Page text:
The 1910 autochrome of medieval cosplayers, cropped above, and the monkey-on-a-rhino gelatin print below are in a set of early 20th century photographs from The George Eastman House, which has joined the flickr commons. I spotted this on photographer Raul Gutierrez' blog (a regular source of joy for me), and there he wrote:

Flickr Commons is a fantastic idea. My wish is that the whole thing could be taken further. Imagine an open source version of flickr dedicated to showing artwork and photography from public institutions in which users had the opportunity to contribute scholarly work or to group images into collections.

George Eastman House's photostream [Flickr]

I also loved this photo of Egyptian women in beautiful dresses; a woman in a fur throw with a corsage, and this stunning, simple portrait. Also, baby rhinos!


16 Responses to “Early 20th c. George Eastman House photos now on Flickr”

  1. Anonymous says:

    That photographer Raul color corrected the images he links to. Wow what a difference that makes.

  2. eyeLook says:

    Hello boingboing!

    It’s exciting to see the post about George Eastman House being added to Flickr Commons. Be sure to check out the Rights and Reproductions link. Proceeds go to the care and maintenance of the rare and huge photograph collection. Be sure to visit George Eastman House when you’re in Rochester. Call ahead for an appointment in the Print Collection viewing room.

    Barbara Galasso
    Collections Photographer
    George Eastman House
    900 East Avenue
    Rochester, NY 14607

  3. Robbo says:

    I have a personal (and professional) preference for the Monkey on the Rhino. Makes me feel like we’re tapping into some kind of semi-meme-ish undercurrent here.

    Way cool.

    cheers

  4. RDonahue says:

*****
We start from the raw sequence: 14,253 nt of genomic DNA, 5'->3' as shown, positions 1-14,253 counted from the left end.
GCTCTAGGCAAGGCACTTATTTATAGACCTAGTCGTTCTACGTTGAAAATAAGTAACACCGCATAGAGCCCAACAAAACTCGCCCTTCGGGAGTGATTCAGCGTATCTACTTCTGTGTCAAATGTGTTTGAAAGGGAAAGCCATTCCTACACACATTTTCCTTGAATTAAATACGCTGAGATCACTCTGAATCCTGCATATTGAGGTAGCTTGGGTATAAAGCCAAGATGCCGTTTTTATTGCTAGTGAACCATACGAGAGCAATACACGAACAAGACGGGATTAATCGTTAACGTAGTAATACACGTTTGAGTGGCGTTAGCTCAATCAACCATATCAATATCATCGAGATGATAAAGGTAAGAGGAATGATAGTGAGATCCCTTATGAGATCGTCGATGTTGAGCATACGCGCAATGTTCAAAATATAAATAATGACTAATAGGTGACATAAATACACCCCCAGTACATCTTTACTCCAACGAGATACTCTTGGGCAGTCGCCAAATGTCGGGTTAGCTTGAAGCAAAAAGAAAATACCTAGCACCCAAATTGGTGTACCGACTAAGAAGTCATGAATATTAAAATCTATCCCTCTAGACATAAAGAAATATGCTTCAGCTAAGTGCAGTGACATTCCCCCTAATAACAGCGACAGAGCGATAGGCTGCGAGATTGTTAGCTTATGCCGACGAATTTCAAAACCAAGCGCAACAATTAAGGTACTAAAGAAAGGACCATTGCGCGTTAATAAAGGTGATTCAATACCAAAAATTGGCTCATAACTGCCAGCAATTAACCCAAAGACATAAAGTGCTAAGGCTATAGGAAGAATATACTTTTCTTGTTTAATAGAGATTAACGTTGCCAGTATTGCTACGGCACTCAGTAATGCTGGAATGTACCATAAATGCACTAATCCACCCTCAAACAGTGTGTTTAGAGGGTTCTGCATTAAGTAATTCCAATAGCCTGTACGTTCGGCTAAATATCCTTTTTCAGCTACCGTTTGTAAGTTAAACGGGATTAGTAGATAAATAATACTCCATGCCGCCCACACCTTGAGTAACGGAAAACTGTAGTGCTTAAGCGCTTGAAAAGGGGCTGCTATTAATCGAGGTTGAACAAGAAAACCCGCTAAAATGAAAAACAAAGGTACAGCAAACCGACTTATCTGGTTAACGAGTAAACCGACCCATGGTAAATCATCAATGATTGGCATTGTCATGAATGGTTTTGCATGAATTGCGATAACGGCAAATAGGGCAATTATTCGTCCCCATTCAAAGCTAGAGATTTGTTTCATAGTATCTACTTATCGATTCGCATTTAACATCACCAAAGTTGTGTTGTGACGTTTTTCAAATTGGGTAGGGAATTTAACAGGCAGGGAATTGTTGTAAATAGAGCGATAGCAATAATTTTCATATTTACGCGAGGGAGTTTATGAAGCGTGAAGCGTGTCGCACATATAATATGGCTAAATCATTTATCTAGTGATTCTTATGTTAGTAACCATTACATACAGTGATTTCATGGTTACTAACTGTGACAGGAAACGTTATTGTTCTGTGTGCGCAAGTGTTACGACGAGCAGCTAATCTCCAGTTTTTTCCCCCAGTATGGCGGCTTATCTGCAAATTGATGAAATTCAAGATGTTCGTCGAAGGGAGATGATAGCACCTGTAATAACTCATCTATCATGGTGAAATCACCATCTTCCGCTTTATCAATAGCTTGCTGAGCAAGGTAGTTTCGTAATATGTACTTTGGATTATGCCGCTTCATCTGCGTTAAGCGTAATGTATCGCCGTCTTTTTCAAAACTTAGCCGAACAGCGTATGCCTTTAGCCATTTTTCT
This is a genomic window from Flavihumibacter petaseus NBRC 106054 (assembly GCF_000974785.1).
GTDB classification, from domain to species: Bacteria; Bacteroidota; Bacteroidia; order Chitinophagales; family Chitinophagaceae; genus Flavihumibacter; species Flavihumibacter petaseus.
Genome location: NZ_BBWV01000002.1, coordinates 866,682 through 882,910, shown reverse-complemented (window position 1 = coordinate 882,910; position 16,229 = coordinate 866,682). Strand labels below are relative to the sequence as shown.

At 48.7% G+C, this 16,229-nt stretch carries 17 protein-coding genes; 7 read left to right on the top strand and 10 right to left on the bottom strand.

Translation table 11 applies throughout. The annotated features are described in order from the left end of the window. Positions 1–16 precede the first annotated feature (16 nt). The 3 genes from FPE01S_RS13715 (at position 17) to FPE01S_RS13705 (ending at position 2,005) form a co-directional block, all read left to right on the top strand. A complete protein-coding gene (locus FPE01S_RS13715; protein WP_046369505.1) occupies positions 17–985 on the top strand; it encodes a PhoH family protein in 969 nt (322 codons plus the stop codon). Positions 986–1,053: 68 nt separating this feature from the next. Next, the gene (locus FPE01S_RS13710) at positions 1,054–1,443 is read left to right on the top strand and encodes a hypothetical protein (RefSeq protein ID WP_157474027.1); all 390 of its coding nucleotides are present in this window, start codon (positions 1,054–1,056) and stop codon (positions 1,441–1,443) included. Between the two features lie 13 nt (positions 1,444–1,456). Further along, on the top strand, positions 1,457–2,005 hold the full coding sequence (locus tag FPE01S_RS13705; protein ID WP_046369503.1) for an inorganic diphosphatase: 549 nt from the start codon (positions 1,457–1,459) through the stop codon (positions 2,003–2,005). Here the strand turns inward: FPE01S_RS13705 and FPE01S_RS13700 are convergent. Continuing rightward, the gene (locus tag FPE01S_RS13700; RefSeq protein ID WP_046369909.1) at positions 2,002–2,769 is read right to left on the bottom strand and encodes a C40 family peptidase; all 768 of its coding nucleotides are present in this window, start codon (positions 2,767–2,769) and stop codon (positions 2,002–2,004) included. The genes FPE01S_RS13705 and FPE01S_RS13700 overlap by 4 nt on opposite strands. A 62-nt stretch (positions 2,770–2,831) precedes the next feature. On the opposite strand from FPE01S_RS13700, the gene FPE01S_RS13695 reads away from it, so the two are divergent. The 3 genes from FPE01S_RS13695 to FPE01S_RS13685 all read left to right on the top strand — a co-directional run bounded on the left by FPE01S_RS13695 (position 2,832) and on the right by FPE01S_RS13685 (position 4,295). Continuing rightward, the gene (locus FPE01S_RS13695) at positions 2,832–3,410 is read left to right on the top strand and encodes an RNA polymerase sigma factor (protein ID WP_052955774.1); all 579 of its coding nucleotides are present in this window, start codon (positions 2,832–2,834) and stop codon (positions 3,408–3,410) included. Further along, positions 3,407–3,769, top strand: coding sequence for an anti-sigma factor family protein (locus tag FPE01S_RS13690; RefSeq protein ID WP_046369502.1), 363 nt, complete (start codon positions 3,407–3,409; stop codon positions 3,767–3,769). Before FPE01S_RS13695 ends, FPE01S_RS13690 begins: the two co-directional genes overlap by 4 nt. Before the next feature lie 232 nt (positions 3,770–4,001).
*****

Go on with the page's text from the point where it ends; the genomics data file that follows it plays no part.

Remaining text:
Quick note:

    Color correction isn’t quite the appropriate term in this case.

    Our autochromes -are- color corrected, to match the original object.

    Chances are, even the day these were taken, they did not look like they are pictured above.

    As a matter of principle, George Eastman House is committed to publishing these images in as true-to-life fashion as we possibly can, color imbalances and all!

    Cheers!
    Ryan Donahue
    Webmaster, George Eastman House

  5. travelina says:

    Reminds me of this hand-colored photo by photographer-adventurer Eliza Scidmore in 1914 of her beloved Japan:
    http://ngm.nationalgeographic.com/flashback/2008
    (second photo in series)

  6. ZippySpincycle says:

    Wowie. So much for my afternoon. These two 1908 images pretty much scream steampunk (there, I said it!)

    Spanish airship

    Luxury bathing house on rails

  7. ZippySpincycle says:

    Urk…check the damn link before posting, dummy!

    Luxury bathing house on rails

  8. Noelegy says:

    One of my prized photos is a picture of my late grandmother, circa 1928, dressed as a jester for some college theater production.

  9. sgur says:

    Such beautiful photos!!These photos help us to move in another age and show life of our ancestor. I like these photos

  10. Thorfin says:

    Oh. I was a little irony/humor impared last night. Never mind. . . . Great photos though.

  11. mark zero says:

    “See, mom, cosplay has a long and dignified tradition.”

    “Well, yes, I know none of the guys died their hair purple, nor are they wearing dresses. Still… fine, if you won’t drive me to the con, I’ll take the bus.”

    “Yes, I did my homework.”

    “You will? Cool, can I get my allowance early, too? I know I look magical, but I don’t have any real powers. Yet.”

  12. Jesse M. says:

    I love old autochromes, it’s so cool seeing that era in color. You can see some more here and here and here and here. And scroll down to the bottom of this page for some color photos of Mark Twain! (slightly better version of one of them here)

  13. Thorfin says:

    Interesting pictures. They remind me of the recently published color photos from World War I. . . very old photos, but somehow eerily modern because we don’t expect them in color.

    One thing, though– “Cosplay” is not an appropriate term. For one thing the photo you used the term to describe predates the word by almost a century.

    That is as out of place as describing Edison’s wax cylinder recordings as CDs or Laurel and Hardy as video actors.

    Keep Cosplay for the kids trying to be Vash the Stampede at the Anime cons.

  14. Xeni Jardin says:

    @#6 Thorfin, am well aware of that. It’s humor!

  15. Antinous says:

    That level of linguistic stringency is likely to cause significant problems for paleontologists.

  16. Takuan says:

    didn’t they call it masquerade and pantomine? Fancy dress? A costume party? Drawing room comedy?

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